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Appropriated Funds to Support Contracts

DAU GLOSSARY DEFINITION

Alternate Definition
Authorization (Authorizing Legislation) is basic substantive legislation enacted by the Congress which sets up or continues the legal operation of a Federal program or agency either indefinitely or for a specific period of time or sanctions a particular type of obligation or expenditure within a program. Such legislation is normally a prerequisite for subsequent appropriations or other kinds of budget authority to be contained in appropriation acts. It may limit the amount of budget authority to be provided subsequently or may authorize the appropriation of “such sums as may be necessary.” (Source: DoD 7000.14-R Financial Management Regulation, Vol 2A, Chapter 1, Section 010107. B. 6.)
Appropriations is aprovision of legal authority by an act of the Congress that permits Federal agencies to incur obligations and to make payments out of the Treasury for specified purposes. An appropriation usually follows enactment of authorizing legislation. An appropriation act is the most common means of providing budget authority. Appropriations do not represent cash actually set aside in the Treasury for purposes specified in the appropriation act; they represent limitations of amounts which agencies may obligate during the time period specified in the respective appropriation acts. (Source: DoD 7000.14-R Financial Management Regulation, Vol 2A, Chapter 1, Section 010107. B. 5.)
General Information

To execute an acquisition program, budget authority provided by Congress is needed in order to incur obligations and make payments. Budget authority is most commonly provided by an appropriations act, in which Congress specifies the purpose(s) for which each particular appropriation may be used as well as the amount of budget authority provided under each appropriation. DoD receives many appropriations, most of which can be grouped into the five major categories: Research, Development, Test and Evaluation (RDT&E); Procurement; Operation and Maintenance (O&M); Military Personnel (MILPERS); and Military Construction (MILCON). Volume 2A, Chapter 1, of the DoD Financial Management Regulation [DoD 7000.14-R (FMR)] provides guidance as to the proper use of these appropriations categories to finance acquisition program efforts.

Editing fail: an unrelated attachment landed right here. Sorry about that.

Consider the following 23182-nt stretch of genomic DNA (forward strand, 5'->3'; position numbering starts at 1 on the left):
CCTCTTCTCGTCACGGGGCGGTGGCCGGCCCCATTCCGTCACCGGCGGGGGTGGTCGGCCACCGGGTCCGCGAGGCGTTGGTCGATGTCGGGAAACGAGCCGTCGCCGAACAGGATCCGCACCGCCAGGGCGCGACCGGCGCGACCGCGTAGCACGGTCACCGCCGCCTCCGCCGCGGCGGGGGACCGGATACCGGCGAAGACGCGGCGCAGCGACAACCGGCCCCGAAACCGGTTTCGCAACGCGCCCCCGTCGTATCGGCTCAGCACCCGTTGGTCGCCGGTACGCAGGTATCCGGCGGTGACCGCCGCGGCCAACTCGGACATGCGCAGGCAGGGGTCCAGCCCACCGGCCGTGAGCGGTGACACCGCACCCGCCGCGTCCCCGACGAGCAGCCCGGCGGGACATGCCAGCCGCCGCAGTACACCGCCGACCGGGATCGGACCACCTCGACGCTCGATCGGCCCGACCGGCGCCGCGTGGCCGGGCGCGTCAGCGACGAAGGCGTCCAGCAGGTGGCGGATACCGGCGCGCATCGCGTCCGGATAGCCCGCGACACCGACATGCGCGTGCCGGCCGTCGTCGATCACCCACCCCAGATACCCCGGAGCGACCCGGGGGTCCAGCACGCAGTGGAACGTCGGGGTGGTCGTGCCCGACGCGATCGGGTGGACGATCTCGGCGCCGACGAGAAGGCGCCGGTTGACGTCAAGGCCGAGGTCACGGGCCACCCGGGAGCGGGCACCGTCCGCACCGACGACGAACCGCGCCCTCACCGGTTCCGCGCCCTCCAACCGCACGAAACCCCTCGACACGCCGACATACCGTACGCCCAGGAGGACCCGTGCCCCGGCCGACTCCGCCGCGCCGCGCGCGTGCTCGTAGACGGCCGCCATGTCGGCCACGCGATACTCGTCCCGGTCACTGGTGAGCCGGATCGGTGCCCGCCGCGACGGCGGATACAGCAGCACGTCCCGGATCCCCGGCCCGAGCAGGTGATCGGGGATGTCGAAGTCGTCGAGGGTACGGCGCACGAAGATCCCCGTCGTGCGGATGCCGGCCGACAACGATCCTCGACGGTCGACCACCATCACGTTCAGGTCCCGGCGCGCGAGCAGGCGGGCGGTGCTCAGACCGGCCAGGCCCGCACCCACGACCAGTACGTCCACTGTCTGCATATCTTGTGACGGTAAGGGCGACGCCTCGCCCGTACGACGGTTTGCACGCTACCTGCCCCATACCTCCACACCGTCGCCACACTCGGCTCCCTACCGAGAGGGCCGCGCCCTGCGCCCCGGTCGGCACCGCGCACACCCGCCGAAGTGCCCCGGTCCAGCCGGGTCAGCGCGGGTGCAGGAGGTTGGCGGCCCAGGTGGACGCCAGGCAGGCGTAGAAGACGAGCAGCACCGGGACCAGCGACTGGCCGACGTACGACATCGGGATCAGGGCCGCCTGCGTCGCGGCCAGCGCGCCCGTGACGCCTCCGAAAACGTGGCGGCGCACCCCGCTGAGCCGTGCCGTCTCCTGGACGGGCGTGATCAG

Appropriation categories may be considered broad, generic groupings or “types” of federal government funds. Appropriation categories commonly used by acquisition programs are listed below:

 

  • Research, Development, Test and Evaluation (RDT&E) appropriations fund the efforts performed by contractors and government activities required for the Research and Development (R&D) of equipment, material, computer application software, and its Test and Evaluation (T&E) to include Initial Operational Test and Evaluation (IOT&E) and Live Fire Test and Evaluation (LFT&E). RDT&E also funds the operation of dedicated R&D installations activities for the conduct of R&D programs.
  • Procurement appropriations fund those acquisition programs that have been approved for production (to include Low Rate Initial Production (LRIP) of acquisition objective quantities), and all costs integral and necessary to deliver a useful end item intended for operational use or inventory upon delivery.
  • Operation and Maintenance (O&M) appropriations fund expenses such as civilian salaries, travel, minor construction projects, operating military forces, training and education, depot maintenance, stock funds, and base operations support.
  • Military Personnel (MILPERS) appropriations fund costs of salaries and other compensation for active and retired military personnel and reserve forces based on end strength.
  • Military Construction (MILCON) appropriations fund major projects such as bases, schools, missile storage facilities, maintenance facilities, medical/dental clinics, libraries, and military family housing.

 

While grouping appropriation funds into broad categories make it convenient for general discussion purposes such as linking a specific budgeting policy to each category, a more definitive breakout of federal government funds is that of appropriation account or expenditure account. Federal agencies submit their budget requests to Congress – and Congress appropriates funding in the annual appropriation acts – by the more specific appropriation expenditure account terminology. There are hundreds of individual appropriation expenditure accounts associated with DoD. The Financial Management Service of Department of Treasury is responsible for maintaining the listing of all current appropriation expenditure accounts of the federal government. This listing is published in the Federal Account Symbols and Titles (FAST) book, which may be viewed at http://www.fms.treas.gov/fastbook.

 

Table 1 lists the four-digit codes for DoD's most commonly used appropriation expenditure accounts. Note that each Military Department (and DoD Wide) also has a “Treasury Index Code,” which is a two-digit code (21 for Army; 17 for Navy; 57 for Air Force; and 97 for Defense Wide) to give greater specificity to the identifying code for an appropriation account.